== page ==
Magazine article The Spectator

A Lord of Thin Air

Magazine article The Spectator

A Lord of Thin Air

Article excerpt

Richard Davenport Hines finds the author of Couples to have been a thoroughly singular man.

Higher Gossip by John Updike, edited by Christopher Carduff Hamish Hamilton, £25, pp. 501, ISBN 9780241145524 It is easy, especially if one is not American, to feel ambivalent about the fictions of John Updike. The immaculate clarity of his prose style, the precision of his vocabulary, the tenderness underlying his Wasp comedies of manners, the puckish wit rising above a sorrowful temperament - none of these can be gainsaid. But the ways in which his novels seemed to raise the banality of fornication to some remote altitude of meaning, his efforts to imbue the quandaries of adultery and cuckoldry with transcendent significance, can seem relentless and overdone.

Updike at times resembles those fanatical sexologists who gathered around Alfred Kinsey interrogating Americans about the minutiae of their sexual preferences and acts, as if by dour, gritted study of silly squelching they could anticipate (to quote the marriage service in the Book of Common Prayer) 'the dreadful Day of Judgment when the secrets of all hearts shall be disclosed'.

Updike was a prolific reviewer and writer of occasional pieces. The range of his curiosity, the closeness of his attention and the depth of his perceptions are triumphantly displayed in the essays and criticism collected in Higher Gossip. The book, which is a joy to read for anyone who cherishes literary intelligence, dispels misgivings about him as a novelist, and indeed is an incitement to reread the fiction with a less impatient spirit.

Updike is perhaps best of all - temperate, canny and revealing - when he writes about fellow novelists, and celebrates in them some of his own traits and tricks. The word-perfect control of his writings vies with those of two near-contemporaries, the novelists William Maxwell and John Cheever. In a shining essay, he describes Maxwell in his youth learning to find 'excitement in the presence of life', and savouring 'the mysterious beauty of the commonplace'.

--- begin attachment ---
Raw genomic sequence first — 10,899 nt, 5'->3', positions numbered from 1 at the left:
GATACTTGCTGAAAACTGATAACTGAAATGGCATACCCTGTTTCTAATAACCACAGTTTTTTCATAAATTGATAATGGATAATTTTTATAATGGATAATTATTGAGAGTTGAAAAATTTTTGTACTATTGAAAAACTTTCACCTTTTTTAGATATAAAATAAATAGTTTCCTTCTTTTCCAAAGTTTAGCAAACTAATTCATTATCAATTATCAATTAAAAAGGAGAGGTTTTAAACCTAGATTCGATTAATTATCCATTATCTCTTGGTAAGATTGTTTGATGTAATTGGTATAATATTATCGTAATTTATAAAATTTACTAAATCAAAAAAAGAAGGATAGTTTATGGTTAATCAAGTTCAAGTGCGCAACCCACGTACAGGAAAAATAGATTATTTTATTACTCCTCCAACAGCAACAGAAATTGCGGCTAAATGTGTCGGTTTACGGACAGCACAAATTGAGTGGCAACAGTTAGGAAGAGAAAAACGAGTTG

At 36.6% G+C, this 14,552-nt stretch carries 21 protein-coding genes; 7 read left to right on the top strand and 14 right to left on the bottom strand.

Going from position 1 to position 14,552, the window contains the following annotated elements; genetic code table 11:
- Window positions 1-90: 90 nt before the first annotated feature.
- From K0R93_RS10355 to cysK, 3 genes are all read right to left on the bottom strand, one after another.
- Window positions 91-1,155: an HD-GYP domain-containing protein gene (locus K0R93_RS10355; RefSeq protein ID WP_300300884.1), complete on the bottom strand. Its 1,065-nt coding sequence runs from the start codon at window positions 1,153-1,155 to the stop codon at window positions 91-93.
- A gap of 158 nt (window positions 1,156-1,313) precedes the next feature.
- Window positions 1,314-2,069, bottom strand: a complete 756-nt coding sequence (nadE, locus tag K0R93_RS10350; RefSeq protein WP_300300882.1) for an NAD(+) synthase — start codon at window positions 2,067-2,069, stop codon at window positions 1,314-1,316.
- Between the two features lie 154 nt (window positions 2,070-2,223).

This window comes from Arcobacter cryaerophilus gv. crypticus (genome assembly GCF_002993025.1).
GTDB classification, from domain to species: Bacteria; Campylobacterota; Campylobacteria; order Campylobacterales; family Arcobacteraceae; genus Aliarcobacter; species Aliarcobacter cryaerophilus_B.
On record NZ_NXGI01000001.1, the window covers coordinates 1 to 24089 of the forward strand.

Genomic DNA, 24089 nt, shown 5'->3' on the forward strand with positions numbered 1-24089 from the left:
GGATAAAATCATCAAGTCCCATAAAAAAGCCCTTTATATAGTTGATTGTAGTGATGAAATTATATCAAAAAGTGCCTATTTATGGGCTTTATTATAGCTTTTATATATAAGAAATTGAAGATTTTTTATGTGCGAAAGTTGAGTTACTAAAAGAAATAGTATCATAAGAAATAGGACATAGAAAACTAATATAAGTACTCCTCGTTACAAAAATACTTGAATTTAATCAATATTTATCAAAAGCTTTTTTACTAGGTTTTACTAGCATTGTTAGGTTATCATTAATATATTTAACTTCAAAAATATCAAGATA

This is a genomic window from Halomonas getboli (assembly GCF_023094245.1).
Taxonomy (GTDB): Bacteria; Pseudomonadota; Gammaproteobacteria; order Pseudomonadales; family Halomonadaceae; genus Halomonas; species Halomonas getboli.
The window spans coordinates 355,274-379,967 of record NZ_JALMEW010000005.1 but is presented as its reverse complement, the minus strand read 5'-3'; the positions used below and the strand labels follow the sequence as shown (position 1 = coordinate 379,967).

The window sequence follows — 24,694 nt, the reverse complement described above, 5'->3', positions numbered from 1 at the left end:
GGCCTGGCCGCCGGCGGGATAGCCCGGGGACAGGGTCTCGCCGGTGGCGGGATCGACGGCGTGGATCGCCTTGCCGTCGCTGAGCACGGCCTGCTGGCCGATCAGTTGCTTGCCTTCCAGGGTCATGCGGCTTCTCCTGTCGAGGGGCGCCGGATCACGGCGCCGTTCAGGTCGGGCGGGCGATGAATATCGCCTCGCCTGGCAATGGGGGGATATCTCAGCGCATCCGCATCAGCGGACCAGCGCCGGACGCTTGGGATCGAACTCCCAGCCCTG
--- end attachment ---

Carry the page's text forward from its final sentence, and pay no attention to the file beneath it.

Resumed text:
Updike similarly celebrates Cheever's 'joy of the physical world', which provides such vivid epiphanies in the output of all three men. 'The lies of fiction were employed to get at the nearly unbearable heart of truth, ' Updike explains of Maxwell, whose work he praises as 'shapely, lively, gently rigorous'. 'Cheever's characters', Updike adds, 'are adult, full of adult darkness, corruption and confusion. They are desirous, conflicted, alone, adrift.' Updike was at his strongest when making clandestine comments about himself.

When Updike died in 2009, Christopher Lehmann-Haupt wrote a tribute in the New York Times, which extolled him for 'prose so careful and attentive that it burnished the ordinary with a painterly glow'. 'Painterly' is a key word with Updike, who contributed scrupulously observant art criticism to the New York Review of Books for nearly 20 years. All but the three of the 20 essays collected in the 'Gallery Tour' section of Higher Gossip are reproduced from the New York Review. In each of them Updike displays the grace of a connoisseur with the insight of his own creative intellect as he discusses 15thcentury sculpture, El Greco, 19th-century Romanticism, Turner, American landscape painting, Van Gogh, Viennese nudes, Surrealists, Kodak snapshots and photographic reportage of the New Orleans flood.

Higher Gossip includes some dramatic dialogues (which seem weak squibs) and golfing reveries, together with four quiet, arresting poems written during Updike's final treatment for lung cancer. …

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